In the summer of 1916, Woodrow Wilson signed into law the National Park Service Organic Act and, with the stroke of a pen, the National Park Service was born. In the century since, national parks have become the backbone of American conservation and recreation. Now, with its centennial on the horizon, the NPS has the opportunity to use this milestone as a chance to move forward by looking back.
Ranger Michael Liang, a Detroit native who works as a visual information specialist for the NPS, is working on the Centennial Campaign, which heralds the National Park Service’s 100th anniversary on Aug. 25, 2016. “We are really trying to reach to create and connect with the next generation of park visitors, supporters, and advocates,” he says. “I get to help inspire people to care about the national parks through visual media. I went to art school, and I like to use publications, photography, video, and social media to help connect visitors to the national parks.”
Liang, who is gay, recognizes that some people don’t necessarily see themselves represented in the National Park Service’s marketing and media. “I’m very conscious of making sure that we have people of color, people of different backgrounds, and LGBT people represented in our photographs on our websites and our publications,” he says. “It’s a federally funded agency and everyone deserves to have a national park that resonates with them.”
In 2014 the NPS announced an LGBT-themed study as part of its LGBTQ Heritage Initiative with the aim to include important queer sites into the National Register of Historic Places.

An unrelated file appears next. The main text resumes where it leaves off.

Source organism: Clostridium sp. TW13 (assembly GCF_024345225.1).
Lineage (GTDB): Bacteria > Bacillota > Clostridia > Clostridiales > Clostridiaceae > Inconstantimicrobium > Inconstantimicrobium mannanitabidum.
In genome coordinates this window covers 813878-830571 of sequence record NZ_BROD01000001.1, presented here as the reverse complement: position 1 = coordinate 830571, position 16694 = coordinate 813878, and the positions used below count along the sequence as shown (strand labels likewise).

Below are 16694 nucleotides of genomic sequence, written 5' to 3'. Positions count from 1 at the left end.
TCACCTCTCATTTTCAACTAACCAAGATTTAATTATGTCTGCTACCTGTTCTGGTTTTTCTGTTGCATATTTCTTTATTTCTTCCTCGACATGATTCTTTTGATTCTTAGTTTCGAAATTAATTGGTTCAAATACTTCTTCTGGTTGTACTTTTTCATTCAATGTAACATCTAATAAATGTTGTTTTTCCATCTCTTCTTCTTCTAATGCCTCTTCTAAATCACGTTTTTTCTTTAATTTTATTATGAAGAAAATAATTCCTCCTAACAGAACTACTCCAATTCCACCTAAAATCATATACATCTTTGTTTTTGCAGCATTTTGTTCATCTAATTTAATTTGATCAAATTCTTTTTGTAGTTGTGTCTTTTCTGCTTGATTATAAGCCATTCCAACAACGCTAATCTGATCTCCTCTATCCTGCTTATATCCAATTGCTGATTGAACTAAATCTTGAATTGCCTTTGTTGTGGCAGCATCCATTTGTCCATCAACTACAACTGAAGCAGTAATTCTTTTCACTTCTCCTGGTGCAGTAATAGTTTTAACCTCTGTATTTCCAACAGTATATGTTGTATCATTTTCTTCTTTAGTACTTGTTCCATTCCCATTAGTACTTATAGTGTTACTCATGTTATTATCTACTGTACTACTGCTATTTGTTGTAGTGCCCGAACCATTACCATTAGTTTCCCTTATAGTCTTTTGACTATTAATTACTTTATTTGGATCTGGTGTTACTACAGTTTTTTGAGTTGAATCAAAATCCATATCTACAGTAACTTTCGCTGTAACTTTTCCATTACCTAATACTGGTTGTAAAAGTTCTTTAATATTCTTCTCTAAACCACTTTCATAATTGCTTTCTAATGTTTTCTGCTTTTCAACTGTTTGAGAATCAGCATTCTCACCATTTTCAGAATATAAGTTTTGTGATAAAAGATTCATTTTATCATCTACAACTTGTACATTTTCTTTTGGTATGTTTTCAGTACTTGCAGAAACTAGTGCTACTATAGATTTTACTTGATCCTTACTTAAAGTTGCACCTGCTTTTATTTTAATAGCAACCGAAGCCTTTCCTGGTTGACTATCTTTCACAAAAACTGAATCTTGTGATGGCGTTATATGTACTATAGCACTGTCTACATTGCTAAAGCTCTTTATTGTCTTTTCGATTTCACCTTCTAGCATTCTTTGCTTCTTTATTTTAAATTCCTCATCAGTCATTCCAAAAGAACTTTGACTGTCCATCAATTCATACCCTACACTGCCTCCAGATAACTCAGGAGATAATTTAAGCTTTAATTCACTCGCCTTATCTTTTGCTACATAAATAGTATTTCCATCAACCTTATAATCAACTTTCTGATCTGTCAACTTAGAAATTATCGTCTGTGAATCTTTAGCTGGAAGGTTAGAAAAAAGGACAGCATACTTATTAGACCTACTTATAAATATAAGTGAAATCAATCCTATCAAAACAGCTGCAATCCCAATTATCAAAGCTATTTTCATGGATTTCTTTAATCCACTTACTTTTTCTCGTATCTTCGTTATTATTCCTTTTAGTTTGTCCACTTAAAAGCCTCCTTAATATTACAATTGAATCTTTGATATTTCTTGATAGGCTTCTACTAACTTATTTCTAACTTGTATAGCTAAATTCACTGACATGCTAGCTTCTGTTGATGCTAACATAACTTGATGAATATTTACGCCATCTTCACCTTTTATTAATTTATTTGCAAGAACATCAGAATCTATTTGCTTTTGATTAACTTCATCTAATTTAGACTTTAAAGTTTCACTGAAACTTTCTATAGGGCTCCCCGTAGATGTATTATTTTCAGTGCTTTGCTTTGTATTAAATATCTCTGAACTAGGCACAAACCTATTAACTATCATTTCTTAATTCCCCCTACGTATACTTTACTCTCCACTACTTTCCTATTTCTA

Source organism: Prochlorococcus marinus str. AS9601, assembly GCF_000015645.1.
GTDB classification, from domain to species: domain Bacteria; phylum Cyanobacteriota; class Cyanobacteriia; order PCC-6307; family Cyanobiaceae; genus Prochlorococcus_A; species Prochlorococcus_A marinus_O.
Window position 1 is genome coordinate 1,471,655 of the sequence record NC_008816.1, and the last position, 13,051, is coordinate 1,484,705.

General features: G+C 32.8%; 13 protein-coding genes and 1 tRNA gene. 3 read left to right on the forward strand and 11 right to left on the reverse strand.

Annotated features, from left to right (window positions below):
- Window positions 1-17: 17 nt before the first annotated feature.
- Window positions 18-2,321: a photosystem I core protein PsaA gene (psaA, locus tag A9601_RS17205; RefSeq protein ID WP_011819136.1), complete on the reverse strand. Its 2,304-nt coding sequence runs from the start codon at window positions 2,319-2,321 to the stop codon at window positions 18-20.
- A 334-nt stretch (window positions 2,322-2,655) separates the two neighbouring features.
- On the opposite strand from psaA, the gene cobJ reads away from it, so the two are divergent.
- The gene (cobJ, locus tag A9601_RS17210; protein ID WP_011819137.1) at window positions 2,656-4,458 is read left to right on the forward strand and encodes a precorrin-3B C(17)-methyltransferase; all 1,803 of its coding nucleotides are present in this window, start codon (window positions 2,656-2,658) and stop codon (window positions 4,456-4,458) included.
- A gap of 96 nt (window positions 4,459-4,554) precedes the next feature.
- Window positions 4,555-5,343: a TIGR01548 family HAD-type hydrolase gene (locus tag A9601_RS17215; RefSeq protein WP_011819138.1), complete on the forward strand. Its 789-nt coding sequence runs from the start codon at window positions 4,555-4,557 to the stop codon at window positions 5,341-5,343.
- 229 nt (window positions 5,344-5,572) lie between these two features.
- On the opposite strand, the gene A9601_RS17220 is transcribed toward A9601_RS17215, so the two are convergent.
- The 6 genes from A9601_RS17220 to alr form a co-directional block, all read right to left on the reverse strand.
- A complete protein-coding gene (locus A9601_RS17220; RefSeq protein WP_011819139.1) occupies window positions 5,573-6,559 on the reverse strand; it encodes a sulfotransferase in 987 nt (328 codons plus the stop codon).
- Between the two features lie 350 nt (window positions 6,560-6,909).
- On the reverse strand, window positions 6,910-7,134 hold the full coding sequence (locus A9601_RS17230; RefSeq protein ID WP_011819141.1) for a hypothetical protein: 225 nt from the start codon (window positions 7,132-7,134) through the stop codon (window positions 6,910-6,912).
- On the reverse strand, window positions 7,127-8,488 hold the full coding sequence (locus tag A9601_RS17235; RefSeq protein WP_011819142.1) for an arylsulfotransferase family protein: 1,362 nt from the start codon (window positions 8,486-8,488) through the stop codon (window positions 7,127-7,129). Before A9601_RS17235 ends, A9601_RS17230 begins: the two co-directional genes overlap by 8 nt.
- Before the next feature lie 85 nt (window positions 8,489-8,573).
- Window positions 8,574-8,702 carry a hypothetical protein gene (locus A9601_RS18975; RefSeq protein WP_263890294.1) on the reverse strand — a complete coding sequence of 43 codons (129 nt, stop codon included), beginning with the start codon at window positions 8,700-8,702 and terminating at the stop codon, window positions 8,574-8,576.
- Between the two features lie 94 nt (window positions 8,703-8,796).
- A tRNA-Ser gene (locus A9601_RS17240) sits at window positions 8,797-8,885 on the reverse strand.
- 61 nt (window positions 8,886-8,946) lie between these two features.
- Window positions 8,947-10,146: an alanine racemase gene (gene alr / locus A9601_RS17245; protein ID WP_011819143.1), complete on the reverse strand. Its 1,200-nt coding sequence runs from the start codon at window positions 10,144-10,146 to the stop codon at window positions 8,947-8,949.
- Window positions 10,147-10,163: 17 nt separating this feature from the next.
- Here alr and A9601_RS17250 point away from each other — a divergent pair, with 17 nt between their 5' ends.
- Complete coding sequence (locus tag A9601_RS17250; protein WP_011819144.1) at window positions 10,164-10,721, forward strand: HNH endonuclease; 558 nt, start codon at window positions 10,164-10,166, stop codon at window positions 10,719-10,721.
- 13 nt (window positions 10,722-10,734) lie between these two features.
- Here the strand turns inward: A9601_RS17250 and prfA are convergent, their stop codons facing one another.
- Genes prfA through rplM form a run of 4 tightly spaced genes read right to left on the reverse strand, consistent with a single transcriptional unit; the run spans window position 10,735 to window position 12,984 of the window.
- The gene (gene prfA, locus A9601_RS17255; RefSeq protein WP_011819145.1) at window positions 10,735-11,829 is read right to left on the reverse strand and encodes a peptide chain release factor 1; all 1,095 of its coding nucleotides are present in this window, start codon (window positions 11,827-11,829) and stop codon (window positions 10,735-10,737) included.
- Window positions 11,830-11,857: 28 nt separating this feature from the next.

“This is the first step to having a National Park Service that is dedicated to telling the stories of our community,” Liang explains. “The National Park Service is officially thought of as being an agency that protects our most special physical places — the Grand Canyon, Yellowstone, Yosemite — but the National Park Service also preserves our cultural heritage.”
As a child, Liang became enamored with the outdoors. His uncle was a park ranger, and he invited Liang to visit him at his park and participate in an environmental day camp when he was in elementary school. “Every day we got to go outside, working with the scientists, getting muddy, catching turtles,” he explains. “It was much later that I realized that what was fun and childlike play was also part of what people can get paid for when working for the park service.” After a college internship at the NPS through the Student Conservation Association, Liang worked at the North Cascades National Park in the Pacific Northwest, which he describes as “love at first sight.”
As more sites are being added to the National Register of Historic Places, the NPS is trying to engage with the LGBT community through queer-targeted programs. “In the near term, we are seeing more public programming, particularly during Pride Month. One of my favorites has happened in Independence National Historical Park in Philadelphia. They had pre-Stonewall protests that happened right in front of Independence Hall, and so the park rangers give programs telling that story.”